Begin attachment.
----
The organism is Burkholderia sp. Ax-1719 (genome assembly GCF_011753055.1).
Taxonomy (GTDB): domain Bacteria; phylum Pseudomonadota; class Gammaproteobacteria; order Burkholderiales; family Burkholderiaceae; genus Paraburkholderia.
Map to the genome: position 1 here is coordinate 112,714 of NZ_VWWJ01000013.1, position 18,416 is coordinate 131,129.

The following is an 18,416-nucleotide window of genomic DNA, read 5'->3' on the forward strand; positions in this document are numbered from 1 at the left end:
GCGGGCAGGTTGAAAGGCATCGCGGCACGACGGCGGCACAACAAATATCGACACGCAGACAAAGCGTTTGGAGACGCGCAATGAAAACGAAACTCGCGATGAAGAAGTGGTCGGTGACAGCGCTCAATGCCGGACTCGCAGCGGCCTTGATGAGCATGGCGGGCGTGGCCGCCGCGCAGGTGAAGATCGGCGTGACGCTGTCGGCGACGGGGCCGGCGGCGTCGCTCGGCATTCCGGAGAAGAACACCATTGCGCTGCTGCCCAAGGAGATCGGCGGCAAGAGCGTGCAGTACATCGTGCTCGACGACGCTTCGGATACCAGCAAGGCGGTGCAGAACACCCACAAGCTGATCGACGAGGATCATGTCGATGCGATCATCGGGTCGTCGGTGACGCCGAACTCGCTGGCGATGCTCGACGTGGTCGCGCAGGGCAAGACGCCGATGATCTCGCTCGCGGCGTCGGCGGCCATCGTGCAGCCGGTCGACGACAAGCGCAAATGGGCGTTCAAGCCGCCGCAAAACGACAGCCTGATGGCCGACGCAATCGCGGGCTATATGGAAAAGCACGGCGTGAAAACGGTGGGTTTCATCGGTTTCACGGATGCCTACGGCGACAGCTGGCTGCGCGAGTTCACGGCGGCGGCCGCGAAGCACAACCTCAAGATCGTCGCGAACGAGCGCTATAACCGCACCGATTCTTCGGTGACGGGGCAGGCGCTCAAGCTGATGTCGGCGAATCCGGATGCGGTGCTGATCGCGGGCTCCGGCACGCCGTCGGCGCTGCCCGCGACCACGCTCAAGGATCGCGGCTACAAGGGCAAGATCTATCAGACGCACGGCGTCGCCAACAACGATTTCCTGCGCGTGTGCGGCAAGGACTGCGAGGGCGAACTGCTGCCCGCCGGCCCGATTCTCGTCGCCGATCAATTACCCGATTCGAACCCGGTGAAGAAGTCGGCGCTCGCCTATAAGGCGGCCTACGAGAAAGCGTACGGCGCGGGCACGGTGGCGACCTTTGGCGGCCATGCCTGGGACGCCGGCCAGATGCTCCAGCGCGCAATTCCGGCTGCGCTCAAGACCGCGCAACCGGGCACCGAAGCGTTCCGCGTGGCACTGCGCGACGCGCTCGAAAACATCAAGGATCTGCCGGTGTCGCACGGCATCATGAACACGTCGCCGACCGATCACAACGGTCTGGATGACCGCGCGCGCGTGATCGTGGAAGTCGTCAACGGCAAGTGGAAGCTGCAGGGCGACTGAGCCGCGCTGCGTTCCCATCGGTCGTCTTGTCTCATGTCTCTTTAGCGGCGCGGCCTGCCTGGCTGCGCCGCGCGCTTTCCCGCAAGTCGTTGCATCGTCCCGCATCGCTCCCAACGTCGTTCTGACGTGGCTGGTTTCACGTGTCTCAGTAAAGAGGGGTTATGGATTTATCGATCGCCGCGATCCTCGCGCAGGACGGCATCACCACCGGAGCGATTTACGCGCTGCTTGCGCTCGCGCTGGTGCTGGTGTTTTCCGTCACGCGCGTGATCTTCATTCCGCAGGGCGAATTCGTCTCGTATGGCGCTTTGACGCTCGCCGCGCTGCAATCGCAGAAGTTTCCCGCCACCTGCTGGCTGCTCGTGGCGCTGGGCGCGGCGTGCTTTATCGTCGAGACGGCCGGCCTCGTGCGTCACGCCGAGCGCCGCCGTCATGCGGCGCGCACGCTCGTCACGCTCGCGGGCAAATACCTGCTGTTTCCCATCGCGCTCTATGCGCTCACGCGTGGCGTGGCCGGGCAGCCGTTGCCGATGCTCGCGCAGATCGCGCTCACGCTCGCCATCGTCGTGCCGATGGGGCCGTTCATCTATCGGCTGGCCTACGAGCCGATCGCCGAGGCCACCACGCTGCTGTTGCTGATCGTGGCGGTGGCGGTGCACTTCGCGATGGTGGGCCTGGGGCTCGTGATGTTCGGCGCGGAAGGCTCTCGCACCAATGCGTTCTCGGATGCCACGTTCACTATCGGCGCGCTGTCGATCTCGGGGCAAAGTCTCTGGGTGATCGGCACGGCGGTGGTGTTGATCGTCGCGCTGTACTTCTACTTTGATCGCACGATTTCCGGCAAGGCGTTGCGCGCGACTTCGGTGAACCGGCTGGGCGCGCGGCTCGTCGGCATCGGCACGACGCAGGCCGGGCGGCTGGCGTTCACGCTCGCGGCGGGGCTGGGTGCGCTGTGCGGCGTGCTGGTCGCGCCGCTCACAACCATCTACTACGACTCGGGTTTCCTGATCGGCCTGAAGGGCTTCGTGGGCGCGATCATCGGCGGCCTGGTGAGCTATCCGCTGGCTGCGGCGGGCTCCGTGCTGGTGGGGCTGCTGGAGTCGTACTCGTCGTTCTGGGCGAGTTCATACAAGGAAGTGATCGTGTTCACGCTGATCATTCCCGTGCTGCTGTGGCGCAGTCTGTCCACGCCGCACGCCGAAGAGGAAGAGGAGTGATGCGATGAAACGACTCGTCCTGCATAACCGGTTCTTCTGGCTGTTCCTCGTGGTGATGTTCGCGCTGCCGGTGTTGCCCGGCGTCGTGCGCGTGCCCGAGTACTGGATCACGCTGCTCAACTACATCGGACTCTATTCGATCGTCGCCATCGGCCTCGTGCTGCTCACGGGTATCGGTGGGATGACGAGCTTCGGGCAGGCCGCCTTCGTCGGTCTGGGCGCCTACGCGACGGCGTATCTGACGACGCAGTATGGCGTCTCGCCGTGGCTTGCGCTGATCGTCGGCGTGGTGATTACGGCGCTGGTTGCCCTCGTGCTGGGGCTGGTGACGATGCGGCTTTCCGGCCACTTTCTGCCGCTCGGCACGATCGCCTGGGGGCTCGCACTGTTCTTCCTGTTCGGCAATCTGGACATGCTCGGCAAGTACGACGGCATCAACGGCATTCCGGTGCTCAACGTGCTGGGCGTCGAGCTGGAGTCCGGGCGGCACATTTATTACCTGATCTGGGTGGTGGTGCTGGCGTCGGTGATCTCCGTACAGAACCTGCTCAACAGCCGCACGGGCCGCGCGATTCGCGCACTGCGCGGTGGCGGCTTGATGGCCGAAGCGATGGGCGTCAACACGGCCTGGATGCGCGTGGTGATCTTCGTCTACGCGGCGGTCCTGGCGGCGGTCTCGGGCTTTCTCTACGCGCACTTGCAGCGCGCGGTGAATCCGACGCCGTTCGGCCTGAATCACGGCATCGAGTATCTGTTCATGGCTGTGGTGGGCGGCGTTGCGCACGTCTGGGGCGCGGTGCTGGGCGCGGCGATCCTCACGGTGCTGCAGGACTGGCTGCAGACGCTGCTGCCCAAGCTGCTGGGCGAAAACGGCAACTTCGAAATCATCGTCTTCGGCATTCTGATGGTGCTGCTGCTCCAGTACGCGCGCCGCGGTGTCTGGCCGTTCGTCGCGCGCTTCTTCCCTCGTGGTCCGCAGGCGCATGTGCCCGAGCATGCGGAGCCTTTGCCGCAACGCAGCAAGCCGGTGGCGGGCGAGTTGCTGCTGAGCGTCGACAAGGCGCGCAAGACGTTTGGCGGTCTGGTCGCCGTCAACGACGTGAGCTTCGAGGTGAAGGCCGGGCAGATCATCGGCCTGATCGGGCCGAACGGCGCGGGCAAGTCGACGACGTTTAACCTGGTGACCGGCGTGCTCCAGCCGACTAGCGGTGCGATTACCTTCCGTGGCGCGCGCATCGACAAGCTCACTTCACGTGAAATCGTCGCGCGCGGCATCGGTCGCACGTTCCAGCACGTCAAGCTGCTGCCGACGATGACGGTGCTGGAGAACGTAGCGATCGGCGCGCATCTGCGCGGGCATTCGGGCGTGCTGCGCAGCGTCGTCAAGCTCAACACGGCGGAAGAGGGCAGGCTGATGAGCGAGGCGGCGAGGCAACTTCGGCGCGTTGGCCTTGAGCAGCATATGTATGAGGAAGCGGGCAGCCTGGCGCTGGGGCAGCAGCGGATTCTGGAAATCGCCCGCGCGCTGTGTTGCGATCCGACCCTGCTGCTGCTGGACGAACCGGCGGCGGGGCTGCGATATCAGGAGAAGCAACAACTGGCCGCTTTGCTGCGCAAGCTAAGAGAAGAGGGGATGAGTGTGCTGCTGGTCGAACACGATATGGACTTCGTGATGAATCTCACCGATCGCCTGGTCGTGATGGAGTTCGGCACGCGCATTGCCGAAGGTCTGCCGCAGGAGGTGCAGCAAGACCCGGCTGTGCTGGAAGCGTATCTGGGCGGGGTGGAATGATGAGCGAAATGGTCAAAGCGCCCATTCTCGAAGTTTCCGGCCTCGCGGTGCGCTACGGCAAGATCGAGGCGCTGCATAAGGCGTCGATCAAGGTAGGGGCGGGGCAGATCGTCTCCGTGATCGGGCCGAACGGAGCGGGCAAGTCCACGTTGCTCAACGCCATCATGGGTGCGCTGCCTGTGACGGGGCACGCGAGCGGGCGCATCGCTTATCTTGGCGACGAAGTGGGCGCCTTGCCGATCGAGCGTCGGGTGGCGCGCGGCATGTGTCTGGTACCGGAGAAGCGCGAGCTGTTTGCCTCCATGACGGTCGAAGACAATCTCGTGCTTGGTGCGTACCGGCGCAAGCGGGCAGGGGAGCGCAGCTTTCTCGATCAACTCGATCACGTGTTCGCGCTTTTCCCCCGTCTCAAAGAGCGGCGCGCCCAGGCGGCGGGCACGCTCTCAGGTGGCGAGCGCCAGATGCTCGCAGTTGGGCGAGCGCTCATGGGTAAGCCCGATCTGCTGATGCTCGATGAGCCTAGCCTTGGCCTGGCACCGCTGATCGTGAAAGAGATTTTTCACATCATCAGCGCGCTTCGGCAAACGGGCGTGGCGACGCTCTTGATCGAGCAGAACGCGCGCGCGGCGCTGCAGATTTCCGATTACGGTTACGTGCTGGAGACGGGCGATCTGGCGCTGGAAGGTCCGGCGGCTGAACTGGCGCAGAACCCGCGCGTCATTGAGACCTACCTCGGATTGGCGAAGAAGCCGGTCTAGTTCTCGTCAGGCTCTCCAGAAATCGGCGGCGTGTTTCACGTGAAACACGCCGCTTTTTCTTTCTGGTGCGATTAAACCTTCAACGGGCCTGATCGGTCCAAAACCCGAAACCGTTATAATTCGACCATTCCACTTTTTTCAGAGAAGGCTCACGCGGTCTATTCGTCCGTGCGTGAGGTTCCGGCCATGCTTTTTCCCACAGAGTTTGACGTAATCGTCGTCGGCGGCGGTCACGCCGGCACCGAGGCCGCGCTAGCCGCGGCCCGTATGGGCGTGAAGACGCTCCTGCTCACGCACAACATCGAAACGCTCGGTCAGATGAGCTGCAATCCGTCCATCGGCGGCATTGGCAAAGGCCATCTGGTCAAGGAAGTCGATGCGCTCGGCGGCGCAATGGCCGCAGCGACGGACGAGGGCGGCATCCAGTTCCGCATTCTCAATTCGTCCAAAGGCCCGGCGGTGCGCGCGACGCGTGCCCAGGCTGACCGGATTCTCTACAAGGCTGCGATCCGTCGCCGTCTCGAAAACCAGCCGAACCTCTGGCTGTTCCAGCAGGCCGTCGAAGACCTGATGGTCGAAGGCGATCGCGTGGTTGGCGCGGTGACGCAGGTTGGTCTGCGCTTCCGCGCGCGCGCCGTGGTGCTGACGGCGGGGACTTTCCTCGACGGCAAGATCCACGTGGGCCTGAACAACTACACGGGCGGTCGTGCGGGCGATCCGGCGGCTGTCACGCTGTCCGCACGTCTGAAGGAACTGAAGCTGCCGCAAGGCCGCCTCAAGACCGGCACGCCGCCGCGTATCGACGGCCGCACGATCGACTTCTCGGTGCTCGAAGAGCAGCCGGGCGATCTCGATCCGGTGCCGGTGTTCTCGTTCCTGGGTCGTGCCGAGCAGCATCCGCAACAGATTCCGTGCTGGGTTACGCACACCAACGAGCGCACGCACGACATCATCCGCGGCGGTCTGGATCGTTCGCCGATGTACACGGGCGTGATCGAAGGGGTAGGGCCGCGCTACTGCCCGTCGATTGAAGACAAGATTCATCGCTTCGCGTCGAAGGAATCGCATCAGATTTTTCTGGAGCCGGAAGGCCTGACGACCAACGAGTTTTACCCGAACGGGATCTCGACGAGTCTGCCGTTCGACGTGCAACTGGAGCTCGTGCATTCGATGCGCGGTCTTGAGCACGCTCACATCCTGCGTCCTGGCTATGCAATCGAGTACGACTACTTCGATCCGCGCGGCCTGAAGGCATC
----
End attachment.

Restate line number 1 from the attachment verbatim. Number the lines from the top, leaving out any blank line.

The organism is Burkholderia sp. Ax-1719 (genome assembly GCF_011753055.1).